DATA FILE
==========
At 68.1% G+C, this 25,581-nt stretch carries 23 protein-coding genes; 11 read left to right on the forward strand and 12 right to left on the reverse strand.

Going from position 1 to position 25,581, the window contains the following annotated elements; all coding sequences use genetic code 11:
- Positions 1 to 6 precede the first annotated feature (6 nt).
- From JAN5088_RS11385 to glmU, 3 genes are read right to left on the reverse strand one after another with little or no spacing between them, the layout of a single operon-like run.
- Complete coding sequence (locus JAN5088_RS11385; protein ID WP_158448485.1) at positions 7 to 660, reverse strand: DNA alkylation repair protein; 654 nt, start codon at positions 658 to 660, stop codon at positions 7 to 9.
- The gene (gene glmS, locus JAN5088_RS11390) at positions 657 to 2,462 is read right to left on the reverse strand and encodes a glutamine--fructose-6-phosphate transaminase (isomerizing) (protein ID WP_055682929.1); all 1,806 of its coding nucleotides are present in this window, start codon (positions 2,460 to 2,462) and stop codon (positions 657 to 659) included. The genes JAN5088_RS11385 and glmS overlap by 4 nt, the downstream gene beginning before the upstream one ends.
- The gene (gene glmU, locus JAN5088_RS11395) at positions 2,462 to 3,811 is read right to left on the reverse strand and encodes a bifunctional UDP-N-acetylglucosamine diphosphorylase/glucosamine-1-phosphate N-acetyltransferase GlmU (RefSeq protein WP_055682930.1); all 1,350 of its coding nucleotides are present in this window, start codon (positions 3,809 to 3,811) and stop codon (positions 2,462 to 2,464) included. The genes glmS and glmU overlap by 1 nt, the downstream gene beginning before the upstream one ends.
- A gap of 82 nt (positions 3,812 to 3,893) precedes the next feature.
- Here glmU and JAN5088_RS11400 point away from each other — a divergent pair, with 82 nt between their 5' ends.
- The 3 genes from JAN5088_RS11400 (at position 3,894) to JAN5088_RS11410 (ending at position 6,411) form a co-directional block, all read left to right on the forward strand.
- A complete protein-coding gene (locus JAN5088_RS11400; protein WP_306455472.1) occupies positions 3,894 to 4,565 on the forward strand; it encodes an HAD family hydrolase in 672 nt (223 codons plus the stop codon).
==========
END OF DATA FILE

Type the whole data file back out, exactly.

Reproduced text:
At 68.1% G+C, this 25,581-nt stretch carries 23 protein-coding genes; 11 read left to right on the forward strand and 12 right to left on the reverse strand.

Going from position 1 to position 25,581, the window contains the following annotated elements; all coding sequences use genetic code 11:
- Positions 1 to 6 precede the first annotated feature (6 nt).
- From JAN5088_RS11385 to glmU, 3 genes are read right to left on the reverse strand one after another with little or no spacing between them, the layout of a single operon-like run.
- Complete coding sequence (locus JAN5088_RS11385; protein ID WP_158448485.1) at positions 7 to 660, reverse strand: DNA alkylation repair protein; 654 nt, start codon at positions 658 to 660, stop codon at positions 7 to 9.
- The gene (gene glmS, locus JAN5088_RS11390) at positions 657 to 2,462 is read right to left on the reverse strand and encodes a glutamine--fructose-6-phosphate transaminase (isomerizing) (protein ID WP_055682929.1); all 1,806 of its coding nucleotides are present in this window, start codon (positions 2,460 to 2,462) and stop codon (positions 657 to 659) included. The genes JAN5088_RS11385 and glmS overlap by 4 nt, the downstream gene beginning before the upstream one ends.
- The gene (gene glmU, locus JAN5088_RS11395) at positions 2,462 to 3,811 is read right to left on the reverse strand and encodes a bifunctional UDP-N-acetylglucosamine diphosphorylase/glucosamine-1-phosphate N-acetyltransferase GlmU (RefSeq protein WP_055682930.1); all 1,350 of its coding nucleotides are present in this window, start codon (positions 3,809 to 3,811) and stop codon (positions 2,462 to 2,464) included. The genes glmS and glmU overlap by 1 nt, the downstream gene beginning before the upstream one ends.
- A gap of 82 nt (positions 3,812 to 3,893) precedes the next feature.
- Here glmU and JAN5088_RS11400 point away from each other — a divergent pair, with 82 nt between their 5' ends.
- The 3 genes from JAN5088_RS11400 (at position 3,894) to JAN5088_RS11410 (ending at position 6,411) form a co-directional block, all read left to right on the forward strand.
- A complete protein-coding gene (locus JAN5088_RS11400; protein WP_306455472.1) occupies positions 3,894 to 4,565 on the forward strand; it encodes an HAD family hydrolase in 672 nt (223 codons plus the stop codon).